Wednesday, May 18, 2011

The Neglected Mammals of Goa

The Neglected Mammals of Goa

By Dr Nandkumar M Kamat

This is the first part in a series of articles as a curtain raiser for the world environment day - June 5, 2011, and to focus public attention on neglected faunal creatures of Goa.
Goans get carried away by the hype created over a few species of animals which get good press. But in the process the rest of the fauna gets neglected. Understanding animals is a serious biological science which has been diluted by amateur busybodies in Goa.
It is awful to see hundreds of large earthworms crushed under speeding vehicles during the monsoon. It is shocking to see freshwater tortoises being sold in village markets. These unfortunate creatures end up as ‘Xacuti’ in some homes. It is sad to hear gunshots wounding fruit bats (pakhe). Every beat of Goa’s ghumat echoes the death throes of monitor lizards. Every local dish of sharks like ‘mori ambot tikh’ reminds one of the ban imposed on their catching. But our fish markets are full of banned elasmobranches fish.
People love to talk about elephants, tigers, panthers, turtles and frogs - animals which have global support. But there are hundreds of other species which also need our attention. The present knowledge of faunal diversity of Goa is based on surveys conducted by the Zoological survey of India (ZSI). They identified 1326 species of 17 groups. Among these birds dominate with 458 species.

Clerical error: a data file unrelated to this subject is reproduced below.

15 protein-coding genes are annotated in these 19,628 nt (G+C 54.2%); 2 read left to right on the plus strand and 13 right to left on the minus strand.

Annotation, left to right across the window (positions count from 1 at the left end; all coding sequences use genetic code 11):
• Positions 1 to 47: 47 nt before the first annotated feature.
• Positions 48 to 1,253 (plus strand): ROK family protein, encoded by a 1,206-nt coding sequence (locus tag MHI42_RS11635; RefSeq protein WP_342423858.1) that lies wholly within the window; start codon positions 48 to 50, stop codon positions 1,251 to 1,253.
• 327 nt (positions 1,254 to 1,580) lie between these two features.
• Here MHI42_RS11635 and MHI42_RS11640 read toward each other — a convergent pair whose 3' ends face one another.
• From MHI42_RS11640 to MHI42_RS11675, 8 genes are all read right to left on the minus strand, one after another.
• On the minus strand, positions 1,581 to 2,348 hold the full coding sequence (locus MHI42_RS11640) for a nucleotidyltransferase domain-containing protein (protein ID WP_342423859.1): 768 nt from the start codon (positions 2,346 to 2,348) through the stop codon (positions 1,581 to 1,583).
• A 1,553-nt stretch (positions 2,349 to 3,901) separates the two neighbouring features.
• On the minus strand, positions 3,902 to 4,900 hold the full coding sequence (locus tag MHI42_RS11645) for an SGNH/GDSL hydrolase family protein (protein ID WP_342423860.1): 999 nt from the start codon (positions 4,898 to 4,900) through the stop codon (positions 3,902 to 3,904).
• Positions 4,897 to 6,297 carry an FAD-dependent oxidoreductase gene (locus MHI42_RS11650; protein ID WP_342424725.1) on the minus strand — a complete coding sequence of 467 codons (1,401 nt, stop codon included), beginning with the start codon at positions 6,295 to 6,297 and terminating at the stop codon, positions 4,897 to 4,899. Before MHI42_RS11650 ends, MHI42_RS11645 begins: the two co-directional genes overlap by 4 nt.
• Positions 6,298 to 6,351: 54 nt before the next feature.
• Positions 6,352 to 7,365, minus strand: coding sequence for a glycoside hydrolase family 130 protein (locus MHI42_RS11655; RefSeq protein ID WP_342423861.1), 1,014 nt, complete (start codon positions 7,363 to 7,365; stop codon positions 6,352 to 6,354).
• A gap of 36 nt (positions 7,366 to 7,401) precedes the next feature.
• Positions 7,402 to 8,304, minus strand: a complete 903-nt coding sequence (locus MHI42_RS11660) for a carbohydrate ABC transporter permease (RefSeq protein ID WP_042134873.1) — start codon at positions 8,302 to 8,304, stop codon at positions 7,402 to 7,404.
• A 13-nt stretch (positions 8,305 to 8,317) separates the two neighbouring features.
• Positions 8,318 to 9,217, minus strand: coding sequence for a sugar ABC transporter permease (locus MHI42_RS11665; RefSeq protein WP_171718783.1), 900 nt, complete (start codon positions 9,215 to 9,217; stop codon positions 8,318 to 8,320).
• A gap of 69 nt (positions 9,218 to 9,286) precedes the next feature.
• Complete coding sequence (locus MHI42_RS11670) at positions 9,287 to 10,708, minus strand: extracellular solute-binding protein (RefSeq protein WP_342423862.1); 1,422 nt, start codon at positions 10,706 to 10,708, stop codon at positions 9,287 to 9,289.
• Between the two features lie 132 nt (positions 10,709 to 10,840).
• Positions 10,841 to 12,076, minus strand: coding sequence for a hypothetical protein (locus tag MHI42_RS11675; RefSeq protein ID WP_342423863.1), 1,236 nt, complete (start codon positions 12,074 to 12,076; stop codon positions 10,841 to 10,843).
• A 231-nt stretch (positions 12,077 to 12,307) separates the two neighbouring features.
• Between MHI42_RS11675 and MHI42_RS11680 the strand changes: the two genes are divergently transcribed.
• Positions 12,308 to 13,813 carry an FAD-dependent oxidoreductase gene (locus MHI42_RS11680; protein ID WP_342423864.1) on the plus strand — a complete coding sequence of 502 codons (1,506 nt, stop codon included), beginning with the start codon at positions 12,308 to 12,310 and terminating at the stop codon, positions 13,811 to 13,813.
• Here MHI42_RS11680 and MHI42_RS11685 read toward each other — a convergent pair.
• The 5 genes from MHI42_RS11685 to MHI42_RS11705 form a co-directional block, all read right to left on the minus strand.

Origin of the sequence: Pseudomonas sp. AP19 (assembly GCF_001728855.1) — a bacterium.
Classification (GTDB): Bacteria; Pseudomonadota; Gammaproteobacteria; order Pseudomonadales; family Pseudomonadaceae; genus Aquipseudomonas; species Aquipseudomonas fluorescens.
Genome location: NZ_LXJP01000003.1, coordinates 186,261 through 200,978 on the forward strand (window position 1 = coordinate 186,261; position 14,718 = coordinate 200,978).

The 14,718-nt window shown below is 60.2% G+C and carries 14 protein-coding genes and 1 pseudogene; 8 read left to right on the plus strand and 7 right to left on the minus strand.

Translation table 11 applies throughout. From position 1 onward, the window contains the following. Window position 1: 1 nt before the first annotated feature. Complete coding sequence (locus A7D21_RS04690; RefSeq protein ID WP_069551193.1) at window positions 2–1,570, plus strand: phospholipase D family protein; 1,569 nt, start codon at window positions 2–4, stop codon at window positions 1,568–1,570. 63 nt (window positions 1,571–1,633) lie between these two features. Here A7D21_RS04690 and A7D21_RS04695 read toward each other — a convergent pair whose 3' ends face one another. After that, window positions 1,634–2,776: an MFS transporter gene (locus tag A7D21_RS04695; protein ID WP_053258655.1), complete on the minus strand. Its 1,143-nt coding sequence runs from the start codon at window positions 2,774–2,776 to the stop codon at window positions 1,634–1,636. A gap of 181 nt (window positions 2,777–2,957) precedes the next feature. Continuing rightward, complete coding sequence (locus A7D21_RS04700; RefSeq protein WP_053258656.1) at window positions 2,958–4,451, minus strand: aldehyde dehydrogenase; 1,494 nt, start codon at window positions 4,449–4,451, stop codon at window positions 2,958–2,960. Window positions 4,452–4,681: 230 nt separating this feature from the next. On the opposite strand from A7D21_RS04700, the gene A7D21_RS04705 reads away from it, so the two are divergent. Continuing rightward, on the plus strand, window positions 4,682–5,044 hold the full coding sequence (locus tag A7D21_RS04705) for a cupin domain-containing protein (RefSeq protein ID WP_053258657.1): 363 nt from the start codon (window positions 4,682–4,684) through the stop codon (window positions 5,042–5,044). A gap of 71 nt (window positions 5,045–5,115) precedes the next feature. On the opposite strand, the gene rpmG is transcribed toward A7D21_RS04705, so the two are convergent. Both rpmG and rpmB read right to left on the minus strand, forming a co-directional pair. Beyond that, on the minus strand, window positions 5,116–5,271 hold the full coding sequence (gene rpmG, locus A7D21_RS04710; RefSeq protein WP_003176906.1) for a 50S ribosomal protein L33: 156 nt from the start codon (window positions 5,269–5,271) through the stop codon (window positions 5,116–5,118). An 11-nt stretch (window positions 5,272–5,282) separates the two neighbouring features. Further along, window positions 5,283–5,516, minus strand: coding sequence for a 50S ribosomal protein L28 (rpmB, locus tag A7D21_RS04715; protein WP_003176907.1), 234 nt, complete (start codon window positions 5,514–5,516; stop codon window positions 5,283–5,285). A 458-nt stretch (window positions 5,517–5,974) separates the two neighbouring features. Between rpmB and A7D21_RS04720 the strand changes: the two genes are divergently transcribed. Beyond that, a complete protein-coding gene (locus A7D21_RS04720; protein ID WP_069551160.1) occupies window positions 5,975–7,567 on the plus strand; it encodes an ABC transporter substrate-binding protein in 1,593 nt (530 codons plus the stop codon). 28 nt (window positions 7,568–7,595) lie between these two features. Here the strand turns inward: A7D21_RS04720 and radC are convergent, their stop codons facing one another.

Goa could be called a paradise of birds because 37 per cent of country’s bird diversity is found here. In our small university campus spread over less than two sq. kms area, Prof Shanbhag and his students have catalogued 110 species of birds or 25 per cent of state avian diversity.
Whereas 456 species of reptiles are found in the whole country - Goa scores well with 100 species. The most advanced group of animals - mammals is well presented here with 83 species (21 per cent) out of the total 390 for the whole country.
Mammals of Goa also comprise six marine species - Indopacific Humpback dolphin, common dolphin, spinner dolphin, back finless porpoise, fin whale and dugong. There are reports of killing of dolphins. Dugongs were sighted at Chapora and Anjuna some time back. These are extremely shy and rare marine mammals. There are many reports of whale carcasses washed ashore in coastal Goa. But the forest department doesn’t monitor such events and report these to IUCN or whale and dolphin conservation society.
The other 77 mammal species are listed here. Shrews (chichundri) are represented by Madras tree shrew, common house shrew, Savi’s pigmy shrew. Bats are very important in seed dispersal and pollination. These flying mammals have the gift of echolocation. We need a better knowledge of bats and the viruses which they carry in Goa. I would not advise anyone to consume fruits damaged or punctured by bats because there is a chance of viral transmission of diseases. Some of these viruses are fatal to humans.
The bats of Goa include 26 species - Indian fulvus fruit bat, Indian flying fox, short-nosed fruit bat, lesser Dog-faced fruit bat, Pouch-bearing tomb bat, Long winged tomb bat, Black bearded tomb bat, Theobald’s tomb bat, lesser false vampire bat, Greater false vampire bat, Blyth’s Horse-shoe bat, Rufous Horse shoe bat, fulvus leaf nosed bat, Kelaart’s leaf-nosed bat, Schneider’s leaf-nosed bat, painted bat, Tickell’s bat, Horsfields’ bat, Kellart’s Pipistrelle, Indian Pipistrelle (three subspecies), Asiatic greater yellow house bat, Asiatic lesser yellow house bat, Long-winged bat or Schreibers’ bat and Egyptian Free tailed bat.